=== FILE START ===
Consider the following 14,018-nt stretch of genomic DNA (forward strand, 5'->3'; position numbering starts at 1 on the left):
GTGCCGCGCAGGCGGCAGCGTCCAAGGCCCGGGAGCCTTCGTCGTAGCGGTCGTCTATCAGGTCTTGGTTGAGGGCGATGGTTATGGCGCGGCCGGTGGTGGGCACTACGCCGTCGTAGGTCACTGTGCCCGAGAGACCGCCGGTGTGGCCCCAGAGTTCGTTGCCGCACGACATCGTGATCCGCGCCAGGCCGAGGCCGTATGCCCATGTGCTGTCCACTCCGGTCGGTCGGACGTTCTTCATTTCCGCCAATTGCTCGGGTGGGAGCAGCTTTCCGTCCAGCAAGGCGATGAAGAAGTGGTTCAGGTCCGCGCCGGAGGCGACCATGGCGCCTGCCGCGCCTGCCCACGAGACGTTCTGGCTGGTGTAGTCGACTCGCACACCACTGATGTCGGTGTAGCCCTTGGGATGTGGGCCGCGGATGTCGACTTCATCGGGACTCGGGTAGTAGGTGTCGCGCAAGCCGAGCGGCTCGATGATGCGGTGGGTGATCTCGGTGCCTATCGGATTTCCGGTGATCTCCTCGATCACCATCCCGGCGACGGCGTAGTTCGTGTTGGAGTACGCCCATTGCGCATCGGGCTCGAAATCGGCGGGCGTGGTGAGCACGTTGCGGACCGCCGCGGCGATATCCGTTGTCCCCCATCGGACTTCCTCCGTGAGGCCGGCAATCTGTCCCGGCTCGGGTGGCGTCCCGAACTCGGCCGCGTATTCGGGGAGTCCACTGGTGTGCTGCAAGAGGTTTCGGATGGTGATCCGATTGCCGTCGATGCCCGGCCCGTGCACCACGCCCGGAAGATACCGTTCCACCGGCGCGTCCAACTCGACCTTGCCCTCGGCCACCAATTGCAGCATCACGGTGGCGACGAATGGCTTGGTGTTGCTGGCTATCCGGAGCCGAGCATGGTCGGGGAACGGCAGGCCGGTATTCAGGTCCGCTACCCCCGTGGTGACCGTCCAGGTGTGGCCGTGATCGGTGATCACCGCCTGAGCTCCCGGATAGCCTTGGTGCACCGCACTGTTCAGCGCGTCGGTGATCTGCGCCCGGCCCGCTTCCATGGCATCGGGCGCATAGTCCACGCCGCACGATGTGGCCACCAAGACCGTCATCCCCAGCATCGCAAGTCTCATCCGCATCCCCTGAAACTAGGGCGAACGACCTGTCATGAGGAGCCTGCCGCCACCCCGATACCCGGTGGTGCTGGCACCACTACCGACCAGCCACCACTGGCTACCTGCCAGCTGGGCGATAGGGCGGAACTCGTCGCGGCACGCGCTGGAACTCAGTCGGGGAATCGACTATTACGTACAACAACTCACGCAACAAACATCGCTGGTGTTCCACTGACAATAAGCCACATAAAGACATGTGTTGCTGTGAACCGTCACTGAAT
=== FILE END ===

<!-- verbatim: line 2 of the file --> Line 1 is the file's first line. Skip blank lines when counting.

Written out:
GTGCCGCGCAGGCGGCAGCGTCCAAGGCCCGGGAGCCTTCGTCGTAGCGGTCGTCTATCAGGTCTTGGTTGAGGGCGATGGTTATGGCGCGGCCGGTGGTGGGCACTACGCCGTCGTAGGTCACTGTGCCCGAGAGACCGCCGGTGTGGCCCCAGAGTTCGTTGCCGCACGACATCGTGATCCGCGCCAGGCCGAGGCCGTATGCCCATGTGCTGTCCACTCCGGTCGGTCGGACGTTCTTCATTTCCGCCAATTGCTCGGGTGGGAGCAGCTTTCCGTCCAGCAAGGCGATGAAGAAGTGGTTCAGGTCCGCGCCGGAGGCGACCATGGCGCCTGCCGCGCCTGCCCACGAGACGTTCTGGCTGGTGTAGTCGACTCGCACACCACTGATGTCGGTGTAGCCCTTGGGATGTGGGCCGCGGATGTCGACTTCATCGGGACTCGGGTAGTAGGTGTCGCGCAAGCCGAGCGGCTCGATGATGCGGTGGGTGATCTCGGTGCCTATCGGATTTCCGGTGATCTCCTCGATCACCATCCCGGCGACGGCGTAGTTCGTGTTGGAGTACGCCCATTGCGCATCGGGCTCGAAATCGGCGGGCGTGGTGAGCACGTTGCGGACCGCCGCGGCGATATCCGTTGTCCCCCATCGGACTTCCTCCGTGAGGCCGGCAATCTGTCCCGGCTCGGGTGGCGTCCCGAACTCGGCCGCGTATTCGGGGAGTCCACTGGTGTGCTGCAAGAGGTTTCGGATGGTGATCCGATTGCCGTCGATGCCCGGCCCGTGCACCACGCCCGGAAGATACCGTTCCACCGGCGCGTCCAACTCGACCTTGCCCTCGGCCACCAATTGCAGCATCACGGTGGCGACGAATGGCTTGGTGTTGCTGGCTATCCGGAGCCGAGCATGGTCGGGGAACGGCAGGCCGGTATTCAGGTCCGCTACCCCCGTGGTGACCGTCCAGGTGTGGCCGTGATCGGTGATCACCGCCTGAGCTCCCGGATAGCCTTGGTGCACCGCACTGTTCAGCGCGTCGGTGATCTGCGCCCGGCCCGCTTCCATGGCATCGGGCGCATAGTCCACGCCGCACGATGTGGCCACCAAGACCGTCATCCCCAGCATCGCAAGTCTCATCCGCATCCCCTGAAACTAGGGCGAACGACCTGTCATGAGGAGCCTGCCGCCACCCCGATACCCGGTGGTGCTGGCACCACTACCGACCAGCCACCACTGGCTACCTGCCAGCTGGGCGATAGGGCGGAACTCGTCGCGGCACGCGCTGGAACTCAGTCGGGGAATCGACTATTACGTACAACAACTCACGCAACAAACATCGCTGGTGTTCCACTGACAATAAGCCACATAAAGACATGTGTTGCTGTGAACCGTCACTGAAT